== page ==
Japan Geoscience Union Meeting 2019

Presentation information

[E] Oral

M (Multidisciplinary and Interdisciplinary) » M-IS Intersection

[M-IS05] New technologies to monitor thunderstorm and severe weather activities

Tue. May 28, 2019 1:45 PM - 3:15 PM 101 (1F)

convener:Mitsuteru Sato(Department of Cosmoscience, Hokkaido University), Yukihiro Takahashi(Department of Cosmosciences, Graduate School of Science, Hokkaido University), Hisayuki Kubota(Hokkaido University), Kozo Yamashita(Ashikaga University, Department of Engineering.), Chairperson:Mitsuteru Sato(Faculty of Science, Hokkaido University), Kozo Yamashita(Department of Technology, Ashikaga Institute of Technology)

2:45 PM - 3:00 PM

[MIS05-05] Infrasound multi-site observation of thunders 3: preparation process for SATREPS

★Invited Papers

*Masa-yuki Yamamoto1 (1.Department of systems engineering, Kochi University of Technology)

Keywords:Infrasound, Calibration, Remote sensing

Infrasound, low-frequency sound of 20 Hz or less, is considered as one of the remote-sensing method of lightning/thunders. Sensor network to be deployed for a SATREPS project, Philippine, is planned in Manila region in early 2019. Here, we will deploy two types of infrasound sensors. Small but impulsive pressure changes caused by the rapid expansion of the heated plasma along the path of lightning strikes can be detected by infrasound sensors with higher sensitivity range of 1 mPa. Thus, we will use multiple film type (DC type) infrasound sensor for low frequency measurements. But for the thunder infrasound signals, lower-cost microphone type (AC type) sensors can be applied for measurements. Thus, we will mainly use many microphone type infrasound sensors in Metro Manila region.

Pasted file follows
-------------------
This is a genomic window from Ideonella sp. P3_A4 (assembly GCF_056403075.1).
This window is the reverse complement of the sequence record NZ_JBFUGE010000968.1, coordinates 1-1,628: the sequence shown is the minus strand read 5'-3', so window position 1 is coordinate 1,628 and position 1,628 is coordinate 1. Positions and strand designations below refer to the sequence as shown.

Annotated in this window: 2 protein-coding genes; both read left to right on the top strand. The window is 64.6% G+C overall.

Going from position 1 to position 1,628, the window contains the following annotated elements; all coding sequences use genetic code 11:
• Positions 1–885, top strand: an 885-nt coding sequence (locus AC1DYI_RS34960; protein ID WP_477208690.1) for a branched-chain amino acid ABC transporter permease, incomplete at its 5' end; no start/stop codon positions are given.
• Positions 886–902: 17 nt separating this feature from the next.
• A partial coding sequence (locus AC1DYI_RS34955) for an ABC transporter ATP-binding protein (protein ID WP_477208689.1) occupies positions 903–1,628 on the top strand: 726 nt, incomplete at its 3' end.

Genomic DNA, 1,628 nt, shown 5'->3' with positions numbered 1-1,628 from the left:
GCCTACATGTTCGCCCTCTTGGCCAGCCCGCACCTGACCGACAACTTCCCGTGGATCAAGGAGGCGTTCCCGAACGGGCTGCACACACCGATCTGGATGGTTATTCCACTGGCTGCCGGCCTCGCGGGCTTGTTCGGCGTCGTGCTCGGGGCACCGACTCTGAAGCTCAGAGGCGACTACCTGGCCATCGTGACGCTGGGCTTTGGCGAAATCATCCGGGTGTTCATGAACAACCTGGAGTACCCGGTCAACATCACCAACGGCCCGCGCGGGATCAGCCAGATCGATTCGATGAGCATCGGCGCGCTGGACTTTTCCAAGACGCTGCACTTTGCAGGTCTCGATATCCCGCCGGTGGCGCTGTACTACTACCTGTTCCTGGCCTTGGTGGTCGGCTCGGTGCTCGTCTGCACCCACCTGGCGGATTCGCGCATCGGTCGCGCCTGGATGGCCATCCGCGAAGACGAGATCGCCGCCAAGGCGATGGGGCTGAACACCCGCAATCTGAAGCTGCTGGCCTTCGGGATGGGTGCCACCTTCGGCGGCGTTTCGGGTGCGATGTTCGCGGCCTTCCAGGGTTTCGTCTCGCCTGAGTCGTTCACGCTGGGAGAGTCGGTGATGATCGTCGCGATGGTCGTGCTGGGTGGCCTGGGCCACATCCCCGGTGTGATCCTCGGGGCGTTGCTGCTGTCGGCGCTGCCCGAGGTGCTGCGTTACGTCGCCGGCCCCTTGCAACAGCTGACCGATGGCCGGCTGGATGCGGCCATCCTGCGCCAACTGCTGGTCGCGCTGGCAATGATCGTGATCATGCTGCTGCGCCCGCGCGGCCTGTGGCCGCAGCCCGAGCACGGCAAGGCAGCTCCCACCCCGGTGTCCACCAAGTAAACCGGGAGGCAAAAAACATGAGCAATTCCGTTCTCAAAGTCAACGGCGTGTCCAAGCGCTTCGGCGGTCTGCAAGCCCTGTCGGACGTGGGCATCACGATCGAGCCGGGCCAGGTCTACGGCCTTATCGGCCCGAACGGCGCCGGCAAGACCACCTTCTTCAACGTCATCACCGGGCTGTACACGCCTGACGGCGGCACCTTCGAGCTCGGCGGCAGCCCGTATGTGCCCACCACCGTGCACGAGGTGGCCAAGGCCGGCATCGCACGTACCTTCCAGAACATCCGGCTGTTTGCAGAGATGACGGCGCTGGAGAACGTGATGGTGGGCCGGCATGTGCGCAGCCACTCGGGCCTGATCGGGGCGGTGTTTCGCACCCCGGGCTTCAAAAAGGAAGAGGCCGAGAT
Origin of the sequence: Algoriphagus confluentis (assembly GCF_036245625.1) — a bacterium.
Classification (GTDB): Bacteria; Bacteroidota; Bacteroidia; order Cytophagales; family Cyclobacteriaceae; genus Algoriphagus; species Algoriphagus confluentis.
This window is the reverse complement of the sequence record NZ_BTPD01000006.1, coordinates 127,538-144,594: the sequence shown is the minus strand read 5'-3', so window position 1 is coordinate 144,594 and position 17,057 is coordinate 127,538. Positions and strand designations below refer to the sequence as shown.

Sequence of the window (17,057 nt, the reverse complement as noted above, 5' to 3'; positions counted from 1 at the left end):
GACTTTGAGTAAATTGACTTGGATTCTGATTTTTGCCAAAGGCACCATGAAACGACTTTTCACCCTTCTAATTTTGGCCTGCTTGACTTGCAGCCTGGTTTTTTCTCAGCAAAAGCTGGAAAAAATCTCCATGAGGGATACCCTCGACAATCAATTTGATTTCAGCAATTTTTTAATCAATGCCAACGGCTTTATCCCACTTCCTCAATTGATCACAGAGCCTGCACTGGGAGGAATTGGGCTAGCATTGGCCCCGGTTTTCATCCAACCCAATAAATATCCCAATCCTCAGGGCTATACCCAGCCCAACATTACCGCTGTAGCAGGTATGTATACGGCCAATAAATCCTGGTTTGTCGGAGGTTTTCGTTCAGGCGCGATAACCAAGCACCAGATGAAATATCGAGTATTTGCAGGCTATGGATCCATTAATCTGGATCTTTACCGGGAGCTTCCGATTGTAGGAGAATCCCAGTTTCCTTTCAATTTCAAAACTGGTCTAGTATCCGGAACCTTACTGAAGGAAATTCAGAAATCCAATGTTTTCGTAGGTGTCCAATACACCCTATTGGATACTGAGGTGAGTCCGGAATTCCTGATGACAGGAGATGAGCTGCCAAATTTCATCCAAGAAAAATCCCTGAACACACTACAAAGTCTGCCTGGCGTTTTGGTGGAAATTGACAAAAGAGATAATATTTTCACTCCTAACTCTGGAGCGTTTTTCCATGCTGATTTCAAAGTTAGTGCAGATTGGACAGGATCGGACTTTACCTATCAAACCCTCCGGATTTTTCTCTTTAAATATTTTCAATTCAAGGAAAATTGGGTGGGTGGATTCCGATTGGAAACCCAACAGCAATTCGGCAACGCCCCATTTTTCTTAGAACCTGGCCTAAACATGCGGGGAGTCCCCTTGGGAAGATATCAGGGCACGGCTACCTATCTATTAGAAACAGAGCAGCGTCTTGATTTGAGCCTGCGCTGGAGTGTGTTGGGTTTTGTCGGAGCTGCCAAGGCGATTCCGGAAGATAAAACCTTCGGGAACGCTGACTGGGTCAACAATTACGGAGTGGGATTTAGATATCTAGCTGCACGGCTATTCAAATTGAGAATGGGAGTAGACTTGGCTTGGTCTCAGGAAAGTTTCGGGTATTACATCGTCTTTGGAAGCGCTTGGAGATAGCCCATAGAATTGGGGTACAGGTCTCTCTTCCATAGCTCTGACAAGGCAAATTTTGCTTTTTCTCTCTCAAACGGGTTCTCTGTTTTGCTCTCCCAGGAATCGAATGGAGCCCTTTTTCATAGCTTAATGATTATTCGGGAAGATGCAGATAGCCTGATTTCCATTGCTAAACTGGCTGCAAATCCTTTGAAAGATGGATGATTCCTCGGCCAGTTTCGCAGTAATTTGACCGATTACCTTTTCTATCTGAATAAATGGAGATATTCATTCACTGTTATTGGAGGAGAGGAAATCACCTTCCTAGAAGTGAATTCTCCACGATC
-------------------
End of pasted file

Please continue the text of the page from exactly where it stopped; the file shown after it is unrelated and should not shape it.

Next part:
For calibrating the both sensors, in order to evaluate precise pressure level as well as detectable frequency range, we used a chamber with a pushing/pulling mechanism on it. The infrasound multi-site observation can reveal the lightning activities as close as 100 m scale when the infrasound sensors can be installed with a mesh of 10 km scale or shorter by using the speed of sound as a precise remote-sensing scale. Recently, we also checked capability of remote-sensing in Fukui area and Kanazawa area by using real thunder signals with some other methods to compare.
In this talk, we will introduce a possibility of infrasonic remote-sensing and its calibration phase, in order to realize future disaster-mitigation studies.